Chris Rock: Why Divorce After Two Decades?

By Dr. Jane Greer from Shrink Wrap

After nearly 20 years together, actor Chris Rock and his wife Malaak Compton-Rock are getting a divorce. Despite their lengthy marriage, the split has been "a long time coming," according to a source close to the couple. They are not the only ones calling it quits after many years. Nicholas Sparks, author of bestselling love stories such as The Notebook, and his wife Cathy announced their divorce as well, after 25 years and five children together.

It is surprising and unnerving when we hear about these couples who prevailed for so long but didn’t ultimately succeed at their union. It can be hard to understand what drives people to split up after so many years together. Often who they were as individuals and as partners when they began their marriage can change significantly, along with what they are willing to give up for and accept from the other person.

When two people begin their life together they are not only determined to make it work, they are also hopeful and in love. Because of this they might each agree to things their new spouse wants: when they will have children, how many they might have, whether or not they will move to Chicago to live near his aging parents. Whatever it is, they are in it together. They are willing to set aside some of their own needs for the greater good of the couple. However as time goes by these choices might start to feel like sacrifices.

As I wrote about in What About Me? Stop Selfishness From Ruining Your Relationship, whenever there are two people who want two different things, one person is eventually going to feel that they’ve given up more than the other. It comes down to what I call the “me” versus the “we,” basically what each person needs to be happy as an individual versus what is needed for the greater good of the family. Giving in to your spouse’s requests, or to the “we,” is much easier to do when your union is full of romance and optimism. It is also necessary to get a marriage off the ground. When things settle down, however, and you enter everyday life and become more jaded, this pull and push can become difficult and eventually take its toll.

Also, people evolve. The people you were when you got married are not necessarily the people you are now. That seems particularly true in the case of Chris Rock and Nicholas Sparks who have both become mega successful in their careers since they got married. What made you or your partner appealing at the beginning can sometimes become obnoxious and unappealing. In the same way, the things that drew you to each other to begin with can start to grate on you and you can become unhappy. You might lose respect for your spouse over the years as you realize what they say is often very different from what they actually do. Enough time has gone by that you have lost trust and have stopped hoping your partner will keep their promises and change.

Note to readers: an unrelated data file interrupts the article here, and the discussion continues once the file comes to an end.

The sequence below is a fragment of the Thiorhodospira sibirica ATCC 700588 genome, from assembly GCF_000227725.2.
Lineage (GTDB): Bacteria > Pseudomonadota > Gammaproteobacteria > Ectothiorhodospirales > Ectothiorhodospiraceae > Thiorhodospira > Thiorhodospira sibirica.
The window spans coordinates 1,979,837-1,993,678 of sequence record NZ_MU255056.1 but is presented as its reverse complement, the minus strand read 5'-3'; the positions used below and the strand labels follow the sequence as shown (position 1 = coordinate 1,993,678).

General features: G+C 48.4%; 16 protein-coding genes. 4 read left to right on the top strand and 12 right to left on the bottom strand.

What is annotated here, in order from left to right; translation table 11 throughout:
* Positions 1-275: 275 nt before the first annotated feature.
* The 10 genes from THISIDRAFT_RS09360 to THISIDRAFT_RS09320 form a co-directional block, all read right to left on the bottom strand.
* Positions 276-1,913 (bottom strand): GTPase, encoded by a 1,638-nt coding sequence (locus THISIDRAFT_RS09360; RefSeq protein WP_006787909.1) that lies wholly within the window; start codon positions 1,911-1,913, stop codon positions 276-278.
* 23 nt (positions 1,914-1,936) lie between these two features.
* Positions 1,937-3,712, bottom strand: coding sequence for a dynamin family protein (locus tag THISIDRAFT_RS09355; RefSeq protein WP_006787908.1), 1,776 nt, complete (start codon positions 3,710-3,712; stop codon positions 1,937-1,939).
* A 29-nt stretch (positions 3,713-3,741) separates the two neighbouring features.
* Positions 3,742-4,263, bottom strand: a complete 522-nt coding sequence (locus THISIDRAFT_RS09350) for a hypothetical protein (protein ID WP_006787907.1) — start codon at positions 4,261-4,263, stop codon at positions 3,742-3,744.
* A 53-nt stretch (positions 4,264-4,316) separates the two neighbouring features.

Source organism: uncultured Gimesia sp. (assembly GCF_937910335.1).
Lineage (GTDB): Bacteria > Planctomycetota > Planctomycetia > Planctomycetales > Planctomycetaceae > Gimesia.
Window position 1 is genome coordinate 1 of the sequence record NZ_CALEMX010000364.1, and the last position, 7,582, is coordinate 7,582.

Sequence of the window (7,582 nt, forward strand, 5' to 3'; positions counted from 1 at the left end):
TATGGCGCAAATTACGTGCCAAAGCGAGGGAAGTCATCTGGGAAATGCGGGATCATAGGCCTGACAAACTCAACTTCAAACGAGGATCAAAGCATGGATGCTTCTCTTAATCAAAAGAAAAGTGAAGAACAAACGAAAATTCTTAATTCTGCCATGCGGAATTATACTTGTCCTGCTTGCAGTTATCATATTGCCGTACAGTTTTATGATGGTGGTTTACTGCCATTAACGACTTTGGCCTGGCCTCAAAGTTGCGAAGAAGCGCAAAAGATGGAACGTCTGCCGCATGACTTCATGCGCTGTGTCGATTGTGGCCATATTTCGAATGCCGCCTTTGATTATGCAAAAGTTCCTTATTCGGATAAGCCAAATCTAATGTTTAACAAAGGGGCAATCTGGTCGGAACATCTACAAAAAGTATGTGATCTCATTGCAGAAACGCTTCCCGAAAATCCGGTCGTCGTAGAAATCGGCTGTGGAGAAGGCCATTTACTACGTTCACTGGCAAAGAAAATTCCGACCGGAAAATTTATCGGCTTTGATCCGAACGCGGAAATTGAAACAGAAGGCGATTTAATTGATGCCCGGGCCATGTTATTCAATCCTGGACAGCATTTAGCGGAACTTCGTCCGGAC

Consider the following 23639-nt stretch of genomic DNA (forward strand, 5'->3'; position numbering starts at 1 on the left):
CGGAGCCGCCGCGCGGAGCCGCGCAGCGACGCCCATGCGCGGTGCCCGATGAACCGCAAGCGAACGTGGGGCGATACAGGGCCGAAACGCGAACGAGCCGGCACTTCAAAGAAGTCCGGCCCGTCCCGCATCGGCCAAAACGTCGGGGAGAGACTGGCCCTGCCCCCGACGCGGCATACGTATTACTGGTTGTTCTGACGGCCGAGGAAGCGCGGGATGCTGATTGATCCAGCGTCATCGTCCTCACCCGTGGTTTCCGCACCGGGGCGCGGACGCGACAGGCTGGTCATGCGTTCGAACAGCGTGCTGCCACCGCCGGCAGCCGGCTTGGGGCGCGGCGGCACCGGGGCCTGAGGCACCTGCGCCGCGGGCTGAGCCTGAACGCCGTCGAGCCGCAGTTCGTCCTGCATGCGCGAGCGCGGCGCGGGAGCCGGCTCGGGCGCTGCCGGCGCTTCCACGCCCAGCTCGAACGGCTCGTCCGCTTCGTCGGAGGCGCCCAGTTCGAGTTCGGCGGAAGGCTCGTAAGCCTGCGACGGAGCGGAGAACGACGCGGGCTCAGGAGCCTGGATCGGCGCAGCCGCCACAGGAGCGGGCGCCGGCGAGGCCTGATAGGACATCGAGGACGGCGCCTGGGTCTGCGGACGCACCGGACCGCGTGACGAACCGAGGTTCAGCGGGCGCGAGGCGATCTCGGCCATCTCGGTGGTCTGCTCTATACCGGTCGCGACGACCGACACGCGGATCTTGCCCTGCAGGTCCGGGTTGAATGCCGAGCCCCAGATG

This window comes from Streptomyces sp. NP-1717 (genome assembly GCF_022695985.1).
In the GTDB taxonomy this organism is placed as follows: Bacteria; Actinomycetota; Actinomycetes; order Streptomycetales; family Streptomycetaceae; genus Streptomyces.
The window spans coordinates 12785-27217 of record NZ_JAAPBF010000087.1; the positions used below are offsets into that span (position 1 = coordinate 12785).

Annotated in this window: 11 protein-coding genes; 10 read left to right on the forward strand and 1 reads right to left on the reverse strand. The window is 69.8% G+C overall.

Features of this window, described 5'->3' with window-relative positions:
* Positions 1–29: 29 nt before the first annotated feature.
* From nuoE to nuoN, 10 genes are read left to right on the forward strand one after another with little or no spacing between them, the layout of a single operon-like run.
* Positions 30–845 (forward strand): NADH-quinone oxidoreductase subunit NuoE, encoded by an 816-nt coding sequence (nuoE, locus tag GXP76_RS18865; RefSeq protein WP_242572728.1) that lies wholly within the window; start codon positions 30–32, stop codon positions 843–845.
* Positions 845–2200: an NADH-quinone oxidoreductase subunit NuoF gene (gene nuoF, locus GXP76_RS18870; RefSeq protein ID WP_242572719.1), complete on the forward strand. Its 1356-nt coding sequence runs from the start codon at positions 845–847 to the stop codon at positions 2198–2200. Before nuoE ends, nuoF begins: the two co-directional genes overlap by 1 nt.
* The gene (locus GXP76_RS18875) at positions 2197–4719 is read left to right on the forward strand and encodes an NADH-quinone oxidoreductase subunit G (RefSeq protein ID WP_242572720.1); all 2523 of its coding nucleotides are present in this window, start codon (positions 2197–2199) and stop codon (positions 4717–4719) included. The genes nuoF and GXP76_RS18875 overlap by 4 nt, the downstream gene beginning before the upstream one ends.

As a result, the incentive to find reasons and ways to compromise can be harder to come by. Those little fights that were tolerable at the start, such as how warm to set the thermostat and dishes in the sink, along with the big ones, which I call The Never Ending Fight, are a constant undercurrent of friction and stress and become difficult to deal with over time.

When all of this comes together, people might begin to look for a way out. With that in mind, sometimes the idea of separating or divorcing can begin to surface long before anyone is willing to actually take steps toward it. One would think that the more time spent together, the more secure a marriage would be. In many cases that is true, but it can also keep unhappy couples together longer because not only is the thought of starting another life daunting, but there is the hope that they will be able to work it out. People may view a long term marriage as providing continuing security, but for those living unhappily or with an unsupportive, critical, angry or devaluing spouse, it may in fact instead be living in a climate of constant insecurity.

If you are feeling lost in your marriage, that you have made sacrifices that cause you to now carry around an undercurrent of resentment, or the sense that your partner has changed and he or she is not the same person you married, now is a good time to think about getting counseling. It is possible to work through your differences; they don’t always have to drive you apart. The most important thing is to work through the anger and resentment. If you are able to do that you might be able to rekindle the interest you had for each other, and even embrace new interests you have each taken on. Though it might be too late for Chris Rock and Nicholas Sparks, it hopefully is not too late for you to resolve the conflict, let go of the aggravation, and settle into a new version of your life together.

Please tune in to the Doctor on Call radio hour on HealthyLife.net every Tuesday at 2 PM EST, 11 AM PST. First and third Tuesdays are Shrink Wrap on Call, second Tuesdays are HuffPost on Call, and the last Tuesday of the month is Let's Talk Sex! Email your questions dealing with relationships, intimacy, family, and friendships to Dr. Greer at askdrjane@drjanegreer.com.

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For more on Dr. Greer, visit http://www.drjanegreer.com

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